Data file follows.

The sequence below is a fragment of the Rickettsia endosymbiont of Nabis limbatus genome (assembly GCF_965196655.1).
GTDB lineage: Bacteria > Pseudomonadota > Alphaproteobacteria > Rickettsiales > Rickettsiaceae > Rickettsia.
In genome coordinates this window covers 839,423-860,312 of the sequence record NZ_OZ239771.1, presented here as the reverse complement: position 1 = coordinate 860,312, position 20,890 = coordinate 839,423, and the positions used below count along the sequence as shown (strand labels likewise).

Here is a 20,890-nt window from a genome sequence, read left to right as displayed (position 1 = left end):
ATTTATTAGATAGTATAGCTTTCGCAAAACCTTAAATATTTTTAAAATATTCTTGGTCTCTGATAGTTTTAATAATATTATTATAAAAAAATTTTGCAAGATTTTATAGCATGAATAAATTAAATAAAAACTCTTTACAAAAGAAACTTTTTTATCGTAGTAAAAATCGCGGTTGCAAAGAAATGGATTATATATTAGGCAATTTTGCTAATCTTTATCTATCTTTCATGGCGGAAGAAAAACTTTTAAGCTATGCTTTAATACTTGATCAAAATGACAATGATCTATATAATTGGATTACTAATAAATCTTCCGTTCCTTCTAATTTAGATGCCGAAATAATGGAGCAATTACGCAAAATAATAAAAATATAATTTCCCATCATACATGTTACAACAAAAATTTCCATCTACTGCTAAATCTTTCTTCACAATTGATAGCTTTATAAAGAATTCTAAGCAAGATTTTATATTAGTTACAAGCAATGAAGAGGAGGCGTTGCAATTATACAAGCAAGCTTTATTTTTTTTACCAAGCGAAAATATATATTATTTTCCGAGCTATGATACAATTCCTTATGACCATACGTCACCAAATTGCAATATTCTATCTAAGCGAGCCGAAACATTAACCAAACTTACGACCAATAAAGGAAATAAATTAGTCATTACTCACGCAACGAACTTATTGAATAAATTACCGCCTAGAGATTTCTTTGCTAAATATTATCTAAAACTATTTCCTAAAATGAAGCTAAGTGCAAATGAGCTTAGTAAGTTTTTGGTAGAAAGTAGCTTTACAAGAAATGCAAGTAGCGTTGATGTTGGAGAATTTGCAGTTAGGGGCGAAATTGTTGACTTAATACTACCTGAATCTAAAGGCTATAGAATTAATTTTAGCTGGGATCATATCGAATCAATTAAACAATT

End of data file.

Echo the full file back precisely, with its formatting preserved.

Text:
The sequence below is a fragment of the Rickettsia endosymbiont of Nabis limbatus genome (assembly GCF_965196655.1).
GTDB lineage: Bacteria > Pseudomonadota > Alphaproteobacteria > Rickettsiales > Rickettsiaceae > Rickettsia.
In genome coordinates this window covers 839,423-860,312 of the sequence record NZ_OZ239771.1, presented here as the reverse complement: position 1 = coordinate 860,312, position 20,890 = coordinate 839,423, and the positions used below count along the sequence as shown (strand labels likewise).

Here is a 20,890-nt window from a genome sequence, read left to right as displayed (position 1 = left end):
ATTTATTAGATAGTATAGCTTTCGCAAAACCTTAAATATTTTTAAAATATTCTTGGTCTCTGATAGTTTTAATAATATTATTATAAAAAAATTTTGCAAGATTTTATAGCATGAATAAATTAAATAAAAACTCTTTACAAAAGAAACTTTTTTATCGTAGTAAAAATCGCGGTTGCAAAGAAATGGATTATATATTAGGCAATTTTGCTAATCTTTATCTATCTTTCATGGCGGAAGAAAAACTTTTAAGCTATGCTTTAATACTTGATCAAAATGACAATGATCTATATAATTGGATTACTAATAAATCTTCCGTTCCTTCTAATTTAGATGCCGAAATAATGGAGCAATTACGCAAAATAATAAAAATATAATTTCCCATCATACATGTTACAACAAAAATTTCCATCTACTGCTAAATCTTTCTTCACAATTGATAGCTTTATAAAGAATTCTAAGCAAGATTTTATATTAGTTACAAGCAATGAAGAGGAGGCGTTGCAATTATACAAGCAAGCTTTATTTTTTTTACCAAGCGAAAATATATATTATTTTCCGAGCTATGATACAATTCCTTATGACCATACGTCACCAAATTGCAATATTCTATCTAAGCGAGCCGAAACATTAACCAAACTTACGACCAATAAAGGAAATAAATTAGTCATTACTCACGCAACGAACTTATTGAATAAATTACCGCCTAGAGATTTCTTTGCTAAATATTATCTAAAACTATTTCCTAAAATGAAGCTAAGTGCAAATGAGCTTAGTAAGTTTTTGGTAGAAAGTAGCTTTACAAGAAATGCAAGTAGCGTTGATGTTGGAGAATTTGCAGTTAGGGGCGAAATTGTTGACTTAATACTACCTGAATCTAAAGGCTATAGAATTAATTTTAGCTGGGATCATATCGAATCAATTAAACAATT